WASHINGTON (AP) — For months, the talk was all about computer code. About response times. About glitches and bugs.
People who didn't know a URL from an http were blithely expounding on software snags and web design, thanks to the clunky launch of healthcare.gov, the insurance marketplace for the government's big health care overhaul.
With the website improving and tech chatter settling down, the conversation about the Affordable Care Act, or "Obamacare," is turning in other directions.
It's about trust. It's about big government. It's about politics. And, oh yeah, it's about your health care, too.
WOULD YOU BUY A USED CAR FROM THIS MAN?
Or an agenda? The debate over President Barack Obama's health care law has gradually morphed into a broader discussion about whether he is to be trusted. It's a critical question for Obama, who could always rely on strong ratings on his leadership and personal qualities, even if people did not agree with his policies.
It turned out that the confidence he exuded prior to the disastrous launch of the health care exchanges was misplaced. Then came revelations that, despite Obama's assurances that people could keep their plans if they liked them, millions of Americans faced insurance policy cancellations. Now Republicans are highlighting questions about whether people will be able to keep their doctors.
Obama has tried to head off the cancellations by giving insurance companies more flexibility. But Republicans have been only too happy to pound him for broken promises, and to insist that he knew all along what would happen.
The debate has taken a toll on the president's credibility. A Quinnipiac University survey of registered voters last month found the share of Americans who thought Obama was honest and trustworthy had fallen 10 percentage points over the fall, to just 44 percent.
The health care launch "turned out to have moral dimensions as well as policy dimensions," says Robert Blendon, a Harvard professor of health policy and political analysis. Obama "really has to restore confidence in himself. He's got an agenda for the rest of his term here."
And Republicans will be sure to ask at every turn why Americans should take the president at his word on immigration reform or budget policy or any other big issue if he led them astray on health care.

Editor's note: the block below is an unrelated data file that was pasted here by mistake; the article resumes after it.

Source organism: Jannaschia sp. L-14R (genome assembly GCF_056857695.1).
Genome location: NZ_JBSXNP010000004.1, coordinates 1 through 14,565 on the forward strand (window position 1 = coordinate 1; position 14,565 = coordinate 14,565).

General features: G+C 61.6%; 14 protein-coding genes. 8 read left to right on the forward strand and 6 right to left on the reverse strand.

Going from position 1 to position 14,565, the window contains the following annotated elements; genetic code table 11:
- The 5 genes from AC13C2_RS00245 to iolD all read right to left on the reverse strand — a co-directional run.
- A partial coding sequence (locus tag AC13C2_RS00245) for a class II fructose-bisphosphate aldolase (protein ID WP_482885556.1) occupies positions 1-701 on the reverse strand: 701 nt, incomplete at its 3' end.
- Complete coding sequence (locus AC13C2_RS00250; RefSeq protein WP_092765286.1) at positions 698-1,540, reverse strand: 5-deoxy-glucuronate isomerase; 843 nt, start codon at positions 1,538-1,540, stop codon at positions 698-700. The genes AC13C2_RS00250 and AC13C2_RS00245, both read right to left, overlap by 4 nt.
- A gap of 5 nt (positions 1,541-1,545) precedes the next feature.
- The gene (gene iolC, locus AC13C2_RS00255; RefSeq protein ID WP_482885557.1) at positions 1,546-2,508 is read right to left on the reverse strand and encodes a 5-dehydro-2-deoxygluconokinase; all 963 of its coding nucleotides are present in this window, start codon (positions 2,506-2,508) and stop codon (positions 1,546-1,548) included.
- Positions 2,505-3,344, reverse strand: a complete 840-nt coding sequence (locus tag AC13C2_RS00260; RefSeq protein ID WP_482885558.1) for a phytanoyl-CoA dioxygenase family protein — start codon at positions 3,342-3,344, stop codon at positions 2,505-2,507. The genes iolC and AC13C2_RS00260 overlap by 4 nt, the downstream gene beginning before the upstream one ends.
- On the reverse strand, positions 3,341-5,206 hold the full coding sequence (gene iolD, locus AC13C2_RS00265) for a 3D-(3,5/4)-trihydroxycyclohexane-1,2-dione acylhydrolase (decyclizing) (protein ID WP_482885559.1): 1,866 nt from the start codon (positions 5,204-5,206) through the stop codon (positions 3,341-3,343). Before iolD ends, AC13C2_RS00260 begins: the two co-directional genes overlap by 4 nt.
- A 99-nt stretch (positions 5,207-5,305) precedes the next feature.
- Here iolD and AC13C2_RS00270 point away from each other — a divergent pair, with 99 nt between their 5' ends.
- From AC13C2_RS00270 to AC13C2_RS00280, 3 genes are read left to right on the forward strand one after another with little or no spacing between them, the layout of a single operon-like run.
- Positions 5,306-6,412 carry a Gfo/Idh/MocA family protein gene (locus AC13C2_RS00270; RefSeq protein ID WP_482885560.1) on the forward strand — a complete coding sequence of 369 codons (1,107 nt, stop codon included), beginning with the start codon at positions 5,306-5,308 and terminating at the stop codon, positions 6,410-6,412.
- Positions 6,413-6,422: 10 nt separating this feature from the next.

THE BIG G
The struggle over Obama's health care law has reinvigorated a debate that's been going on for centuries and never seems to get settled: the core question of what government should or shouldn't do for people, and how it should spend their money.
For years now, Republicans have displayed remarkable message discipline in zinging the Obama White House for creating a "government-centered health care delivery system," arguing that the matter would be better left largely to private forces. The failed website sign-up launch generated a whole new round of head shaking about government overreach.
Rep. Darrell Issa, the California Republican who misses no opportunity to investigate perceived shortcomings in the overhaul, devoted a hearing last week to the "limitations of Big Government" when it comes to health care.
"By its very design, the federal government may never be efficient or effective or innovative enough to carry out big initiatives like Obamacare, nor should it be," he says.
It's the antithesis of Obama's yes-we-can philosophy that government should step in to ensure all Americans have the opportunity to thrive and succeed.
White House chief of staff Denis McDonough sees "a strange case of nostalgia" breaking out among Republicans for the greater flexibility of the old health care system — one that he says "covered too few people in a maddeningly inefficient and often heartbreaking and ultimately very expensive way."